I’ve been painting for twenty-one years but still love to take a painting class. There’s always something to be learned, and it’s always a good idea to have other eyes see your work. Lucky for me, my friend and mentor, Debra Highberger, is teaching online on YouTube through http://www.acornartschool.com during the pandemic. I watched her lesson on painting a white kitten and was inspired to paint JJ the Beast, our beautiful white lab granddog. JJ is a sweet and handsome devil and, like many pets, has been a particular comfort to my daughter and her family in these trying times I get to see JJ on FaceTime and in photos and videos my granddaughters send of him doing things like sitting down and shaking hands. Can’t wait to see him in person again…
Light Space & Time Online Gallery ran a competition last month asking artists to share the art they had created while in self-isolation during the coronavirus pandemic. Since painting has been one of the things keeping me sane in a time when I can only see my children and grandchildren on a screen, I was happy to share the two large canvases I had worked on and finished in the last two months: Hair Love and Splash. A few days ago, I was delighted to be notified that one of my pieces had won an award and would be included in the Created in Isolation Exhibit on lightspacetime.art for the next month (until June 15th). The gallery received 1,189 entries from 30 different countries around the world, as well as from 35 states and the District of Columbia; 215 winning artists are now featured in Painting and Other Media. Speculating that Splash seemed more in keeping with the theme of isolation, I was surprised and delighted to wake up today to the email telling me that it was Hair Love that won Special Recognition. While many of the winners used the pandemic as subject, most of the works were just about creating art in this strange time in our lives. Hair Love sits on the floor in my front hall waiting to be shipped to Town Stages in Tribeca, once it opens for business again.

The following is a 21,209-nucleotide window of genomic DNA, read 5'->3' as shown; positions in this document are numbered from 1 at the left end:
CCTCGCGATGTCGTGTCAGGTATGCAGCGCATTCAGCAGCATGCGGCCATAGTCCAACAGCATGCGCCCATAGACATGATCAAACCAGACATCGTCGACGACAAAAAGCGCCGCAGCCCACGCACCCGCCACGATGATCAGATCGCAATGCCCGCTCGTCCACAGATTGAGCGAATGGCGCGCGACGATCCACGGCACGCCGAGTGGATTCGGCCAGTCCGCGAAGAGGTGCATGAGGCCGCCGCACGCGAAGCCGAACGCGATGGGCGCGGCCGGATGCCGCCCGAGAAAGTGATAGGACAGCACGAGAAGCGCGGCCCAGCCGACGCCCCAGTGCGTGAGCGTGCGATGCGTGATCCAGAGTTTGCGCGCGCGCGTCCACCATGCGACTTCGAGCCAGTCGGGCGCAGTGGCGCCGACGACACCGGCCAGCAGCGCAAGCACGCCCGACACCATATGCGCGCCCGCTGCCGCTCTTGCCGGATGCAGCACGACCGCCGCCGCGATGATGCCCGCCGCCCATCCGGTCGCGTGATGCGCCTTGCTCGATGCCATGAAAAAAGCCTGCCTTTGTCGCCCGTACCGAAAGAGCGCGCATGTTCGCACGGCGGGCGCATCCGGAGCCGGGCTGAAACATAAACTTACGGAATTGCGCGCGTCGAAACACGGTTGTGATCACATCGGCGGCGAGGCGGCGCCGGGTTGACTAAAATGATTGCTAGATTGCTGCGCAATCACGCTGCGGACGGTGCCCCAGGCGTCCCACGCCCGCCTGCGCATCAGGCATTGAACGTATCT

I’m not much of a believer when it comes to fantastical things like unicorns and trolls and mermaids, but I’m a grandma, so I suspend my disbelief now and then. Back in early February, when we took our last trip to Boston, our granddaughter Lasa gave us a picture she had colored of a mermaid, and my husband promised we would have it framed and hang it in our house. Which we did.
A couple of years ago, I gave one of my painting teachers, Aj Rombach, a blank 30”x40” canvas that she covered with an oil ground for me, which is something like gesso, but made of oil, not acrylic. A thick surface resulted, with trowel marks all over, so it wouldn’t have served for most of my portrait and figure work, which is usually very smooth. The texture somehow suggested water to me, so I painted the background first, and then, inspired by Lasa’s little mermaid, I thought I’d paint my own. She’s underwater, just like those jellyfish I’ve painted before, and even looks a little transparent, which seems suitable for a figure that may or may not be quite real.
Note: Though a picture is often worth a thousand words, some paintings are just better viewed in person, whenever possible. Since I don’t have that option, this photo will have to do.
I love movies. I’ve been a big fan since I was eleven, watching Million Dollar Movie almost every day of the six weeks I was home with whooping cough (though not socially isolated) and, until the last few years, going to the movies almost every weekend with my husband. And I’ve always watched the Oscars—no matter how long and boring the telecast might be. One of the highlights of this year’s Oscar’s was the winner for Best Animated Short Film: Hair Love. While you may not have had a chance to see the long features, animated or not, so many people were taken with Hair Love that you can find a link to it and watch it at home—even now. Since I was in the process of painting another version of Diva in a much larger format (4 feet x 3 feet) at the time I watched Hair Love, I couldn’t help but borrow the title for my painting.
This Hair Love is going to hang on a black wall in the bar and lounge at Town Stages in Tribeca, the women-centric, all-inclusive, fabulous event space for the arts that’s owned by our niece, Robin Sokoloff. Seize the Day…Rose and Seize the Day…Violet are already there and waiting for Hair Love to arrive, which won’t be until this pandemic is done with us and it’s safe to reopen all the wonderful event spaces and venues for the arts in New York and elsewhere. Ever the optimist and lucky to be able to paint at home in these unsettling times, Hair Love is finally finished and ready for hanging. Here’s to better days for us all!
Last month I entered five portraits of women in a competition at See.Me.com called “S/HE PERSISTED,” celebrating the power and strength of women for this year’s Art Takes Armory 2020 exhibitions, from March 4th to March 26th. On February 26th I received an email notifying me of this: